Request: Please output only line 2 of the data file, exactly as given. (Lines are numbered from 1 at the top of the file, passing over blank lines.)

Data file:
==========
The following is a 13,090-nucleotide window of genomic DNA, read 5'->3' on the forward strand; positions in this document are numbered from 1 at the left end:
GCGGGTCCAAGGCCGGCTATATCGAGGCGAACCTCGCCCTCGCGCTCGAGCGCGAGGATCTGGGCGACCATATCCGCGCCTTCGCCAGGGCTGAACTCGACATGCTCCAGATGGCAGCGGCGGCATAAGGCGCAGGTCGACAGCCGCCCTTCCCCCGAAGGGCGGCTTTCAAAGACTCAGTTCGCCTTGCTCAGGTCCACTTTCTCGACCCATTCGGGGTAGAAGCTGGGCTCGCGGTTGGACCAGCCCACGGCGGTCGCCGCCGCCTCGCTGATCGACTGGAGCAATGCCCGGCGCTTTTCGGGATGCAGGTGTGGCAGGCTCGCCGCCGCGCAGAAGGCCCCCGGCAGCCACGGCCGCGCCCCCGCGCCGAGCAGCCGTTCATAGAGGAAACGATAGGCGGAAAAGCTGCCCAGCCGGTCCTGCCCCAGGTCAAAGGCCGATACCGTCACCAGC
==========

GCGGGTCCAAGGCCGGCTATATCGAGGCGAACCTCGCCCTCGCGCTCGAGCGCGAGGATCTGGGCGACCATATCCGCGCCTTCGCCAGGGCTGAACTCGACATGCTCCAGATGGCAGCGGCGGCATAAGGCGCAGGTCGACAGCCGCCCTTCCCCCGAAGGGCGGCTTTCAAAGACTCAGTTCGCCTTGCTCAGGTCCACTTTCTCGACCCATTCGGGGTAGAAGCTGGGCTCGCGGTTGGACCAGCCCACGGCGGTCGCCGCCGCCTCGCTGATCGACTGGAGCAATGCCCGGCGCTTTTCGGGATGCAGGTGTGGCAGGCTCGCCGCCGCGCAGAAGGCCCCCGGCAGCCACGGCCGCGCCCCCGCGCCGAGCAGCCGTTCATAGAGGAAACGATAGGCGGAAAAGCTGCCCAGCCGGTCCTGCCCCAGGTCAAAGGCCGATACCGTCACCAGC